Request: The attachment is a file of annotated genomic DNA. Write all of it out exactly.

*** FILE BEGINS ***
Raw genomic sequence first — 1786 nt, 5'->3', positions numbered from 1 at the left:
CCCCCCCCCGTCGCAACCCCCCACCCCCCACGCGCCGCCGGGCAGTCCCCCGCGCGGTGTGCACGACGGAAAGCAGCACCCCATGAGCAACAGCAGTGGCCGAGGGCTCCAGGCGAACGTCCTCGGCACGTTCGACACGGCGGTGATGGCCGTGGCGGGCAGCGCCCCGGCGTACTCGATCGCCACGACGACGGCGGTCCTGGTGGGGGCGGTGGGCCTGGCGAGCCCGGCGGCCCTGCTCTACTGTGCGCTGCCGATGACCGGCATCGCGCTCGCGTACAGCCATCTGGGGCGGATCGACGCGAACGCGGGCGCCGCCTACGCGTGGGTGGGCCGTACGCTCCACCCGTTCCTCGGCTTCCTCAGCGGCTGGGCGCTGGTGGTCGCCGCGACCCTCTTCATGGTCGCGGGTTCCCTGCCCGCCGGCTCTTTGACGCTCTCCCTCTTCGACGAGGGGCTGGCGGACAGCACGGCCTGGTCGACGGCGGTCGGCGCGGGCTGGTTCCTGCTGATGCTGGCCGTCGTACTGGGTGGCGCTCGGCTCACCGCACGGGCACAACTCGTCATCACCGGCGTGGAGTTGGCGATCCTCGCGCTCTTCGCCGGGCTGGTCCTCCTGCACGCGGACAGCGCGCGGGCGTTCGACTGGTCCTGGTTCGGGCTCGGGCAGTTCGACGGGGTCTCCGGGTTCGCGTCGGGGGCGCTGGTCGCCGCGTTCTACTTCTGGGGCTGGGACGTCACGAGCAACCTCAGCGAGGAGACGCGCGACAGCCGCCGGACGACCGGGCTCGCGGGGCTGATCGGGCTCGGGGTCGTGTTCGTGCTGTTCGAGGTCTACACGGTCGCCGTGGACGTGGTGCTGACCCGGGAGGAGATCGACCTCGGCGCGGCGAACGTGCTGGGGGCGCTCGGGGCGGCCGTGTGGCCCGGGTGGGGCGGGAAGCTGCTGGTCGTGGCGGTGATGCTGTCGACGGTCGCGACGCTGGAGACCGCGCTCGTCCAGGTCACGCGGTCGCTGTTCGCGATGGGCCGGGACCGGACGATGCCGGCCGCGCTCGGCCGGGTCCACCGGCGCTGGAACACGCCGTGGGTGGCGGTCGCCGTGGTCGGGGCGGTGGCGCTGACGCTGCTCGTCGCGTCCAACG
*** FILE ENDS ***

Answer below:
Raw genomic sequence first — 1786 nt, 5'->3', positions numbered from 1 at the left:
CCCCCCCCCGTCGCAACCCCCCACCCCCCACGCGCCGCCGGGCAGTCCCCCGCGCGGTGTGCACGACGGAAAGCAGCACCCCATGAGCAACAGCAGTGGCCGAGGGCTCCAGGCGAACGTCCTCGGCACGTTCGACACGGCGGTGATGGCCGTGGCGGGCAGCGCCCCGGCGTACTCGATCGCCACGACGACGGCGGTCCTGGTGGGGGCGGTGGGCCTGGCGAGCCCGGCGGCCCTGCTCTACTGTGCGCTGCCGATGACCGGCATCGCGCTCGCGTACAGCCATCTGGGGCGGATCGACGCGAACGCGGGCGCCGCCTACGCGTGGGTGGGCCGTACGCTCCACCCGTTCCTCGGCTTCCTCAGCGGCTGGGCGCTGGTGGTCGCCGCGACCCTCTTCATGGTCGCGGGTTCCCTGCCCGCCGGCTCTTTGACGCTCTCCCTCTTCGACGAGGGGCTGGCGGACAGCACGGCCTGGTCGACGGCGGTCGGCGCGGGCTGGTTCCTGCTGATGCTGGCCGTCGTACTGGGTGGCGCTCGGCTCACCGCACGGGCACAACTCGTCATCACCGGCGTGGAGTTGGCGATCCTCGCGCTCTTCGCCGGGCTGGTCCTCCTGCACGCGGACAGCGCGCGGGCGTTCGACTGGTCCTGGTTCGGGCTCGGGCAGTTCGACGGGGTCTCCGGGTTCGCGTCGGGGGCGCTGGTCGCCGCGTTCTACTTCTGGGGCTGGGACGTCACGAGCAACCTCAGCGAGGAGACGCGCGACAGCCGCCGGACGACCGGGCTCGCGGGGCTGATCGGGCTCGGGGTCGTGTTCGTGCTGTTCGAGGTCTACACGGTCGCCGTGGACGTGGTGCTGACCCGGGAGGAGATCGACCTCGGCGCGGCGAACGTGCTGGGGGCGCTCGGGGCGGCCGTGTGGCCCGGGTGGGGCGGGAAGCTGCTGGTCGTGGCGGTGATGCTGTCGACGGTCGCGACGCTGGAGACCGCGCTCGTCCAGGTCACGCGGTCGCTGTTCGCGATGGGCCGGGACCGGACGATGCCGGCCGCGCTCGGCCGGGTCCACCGGCGCTGGAACACGCCGTGGGTGGCGGTCGCCGTGGTCGGGGCGGTGGCGCTGACGCTGCTCGTCGCGTCCAACG